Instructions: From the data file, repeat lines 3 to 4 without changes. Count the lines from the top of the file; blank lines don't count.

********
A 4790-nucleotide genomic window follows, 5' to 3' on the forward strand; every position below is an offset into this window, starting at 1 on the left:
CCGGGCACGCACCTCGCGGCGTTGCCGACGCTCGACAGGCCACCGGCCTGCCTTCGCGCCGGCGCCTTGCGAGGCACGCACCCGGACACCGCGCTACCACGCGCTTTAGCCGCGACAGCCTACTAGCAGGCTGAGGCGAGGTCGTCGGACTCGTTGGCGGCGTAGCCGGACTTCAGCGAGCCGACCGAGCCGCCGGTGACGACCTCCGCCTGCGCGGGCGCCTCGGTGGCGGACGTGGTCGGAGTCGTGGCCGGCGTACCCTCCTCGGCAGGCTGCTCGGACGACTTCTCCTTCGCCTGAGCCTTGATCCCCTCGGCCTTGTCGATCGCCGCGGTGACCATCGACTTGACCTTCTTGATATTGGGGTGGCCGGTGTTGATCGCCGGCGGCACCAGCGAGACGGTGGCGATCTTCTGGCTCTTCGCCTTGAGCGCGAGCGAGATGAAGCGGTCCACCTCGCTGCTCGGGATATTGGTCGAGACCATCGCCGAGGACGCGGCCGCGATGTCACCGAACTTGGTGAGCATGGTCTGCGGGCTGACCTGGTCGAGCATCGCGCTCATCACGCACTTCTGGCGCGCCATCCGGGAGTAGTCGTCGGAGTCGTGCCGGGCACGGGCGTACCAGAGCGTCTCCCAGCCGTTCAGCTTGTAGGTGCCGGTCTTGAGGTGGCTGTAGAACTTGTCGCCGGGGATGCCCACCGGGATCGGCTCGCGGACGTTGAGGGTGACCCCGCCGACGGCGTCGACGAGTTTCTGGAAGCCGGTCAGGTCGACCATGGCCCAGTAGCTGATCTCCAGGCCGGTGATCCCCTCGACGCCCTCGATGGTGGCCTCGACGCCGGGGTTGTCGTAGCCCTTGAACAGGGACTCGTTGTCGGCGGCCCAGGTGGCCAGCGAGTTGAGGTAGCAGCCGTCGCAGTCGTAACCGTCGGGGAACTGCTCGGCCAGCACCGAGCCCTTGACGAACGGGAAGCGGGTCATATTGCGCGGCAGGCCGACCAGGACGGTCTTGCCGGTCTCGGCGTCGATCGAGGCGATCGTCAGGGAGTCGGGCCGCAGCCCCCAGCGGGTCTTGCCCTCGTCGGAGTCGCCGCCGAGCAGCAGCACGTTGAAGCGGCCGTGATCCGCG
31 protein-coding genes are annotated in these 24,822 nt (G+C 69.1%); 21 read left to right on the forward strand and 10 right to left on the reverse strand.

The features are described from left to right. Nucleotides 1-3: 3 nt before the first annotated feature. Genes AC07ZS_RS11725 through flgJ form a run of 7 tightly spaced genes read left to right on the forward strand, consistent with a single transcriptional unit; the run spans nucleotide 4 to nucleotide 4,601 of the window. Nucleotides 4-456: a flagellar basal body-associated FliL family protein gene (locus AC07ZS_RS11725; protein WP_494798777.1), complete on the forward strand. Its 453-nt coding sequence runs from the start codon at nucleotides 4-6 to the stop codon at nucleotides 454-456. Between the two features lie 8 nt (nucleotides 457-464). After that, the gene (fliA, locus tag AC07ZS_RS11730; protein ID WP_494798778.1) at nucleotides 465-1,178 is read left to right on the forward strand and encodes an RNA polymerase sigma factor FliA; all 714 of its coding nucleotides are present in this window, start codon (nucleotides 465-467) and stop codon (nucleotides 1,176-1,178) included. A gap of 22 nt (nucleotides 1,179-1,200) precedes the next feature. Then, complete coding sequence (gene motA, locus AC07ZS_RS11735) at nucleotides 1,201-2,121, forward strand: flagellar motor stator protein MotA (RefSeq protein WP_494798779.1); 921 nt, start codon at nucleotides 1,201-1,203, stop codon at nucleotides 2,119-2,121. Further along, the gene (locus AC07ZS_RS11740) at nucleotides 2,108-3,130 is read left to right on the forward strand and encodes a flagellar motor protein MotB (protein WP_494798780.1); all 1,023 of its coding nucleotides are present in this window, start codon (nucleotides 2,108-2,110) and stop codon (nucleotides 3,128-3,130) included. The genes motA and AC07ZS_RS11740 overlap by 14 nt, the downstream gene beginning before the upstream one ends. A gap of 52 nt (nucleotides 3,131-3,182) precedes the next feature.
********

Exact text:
31 protein-coding genes are annotated in these 24,822 nt (G+C 69.1%); 21 read left to right on the forward strand and 10 right to left on the reverse strand.

The features are described from left to right. Nucleotides 1-3: 3 nt before the first annotated feature. Genes AC07ZS_RS11725 through flgJ form a run of 7 tightly spaced genes read left to right on the forward strand, consistent with a single transcriptional unit; the run spans nucleotide 4 to nucleotide 4,601 of the window. Nucleotides 4-456: a flagellar basal body-associated FliL family protein gene (locus AC07ZS_RS11725; protein WP_494798777.1), complete on the forward strand. Its 453-nt coding sequence runs from the start codon at nucleotides 4-6 to the stop codon at nucleotides 454-456. Between the two features lie 8 nt (nucleotides 457-464). After that, the gene (fliA, locus tag AC07ZS_RS11730; protein ID WP_494798778.1) at nucleotides 465-1,178 is read left to right on the forward strand and encodes an RNA polymerase sigma factor FliA; all 714 of its coding nucleotides are present in this window, start codon (nucleotides 465-467) and stop codon (nucleotides 1,176-1,178) included. A gap of 22 nt (nucleotides 1,179-1,200) precedes the next feature. Then, complete coding sequence (gene motA, locus AC07ZS_RS11735) at nucleotides 1,201-2,121, forward strand: flagellar motor stator protein MotA (RefSeq protein WP_494798779.1); 921 nt, start codon at nucleotides 1,201-1,203, stop codon at nucleotides 2,119-2,121. Further along, the gene (locus AC07ZS_RS11740) at nucleotides 2,108-3,130 is read left to right on the forward strand and encodes a flagellar motor protein MotB (protein WP_494798780.1); all 1,023 of its coding nucleotides are present in this window, start codon (nucleotides 2,108-2,110) and stop codon (nucleotides 3,128-3,130) included. The genes motA and AC07ZS_RS11740 overlap by 14 nt, the downstream gene beginning before the upstream one ends. A gap of 52 nt (nucleotides 3,131-3,182) precedes the next feature.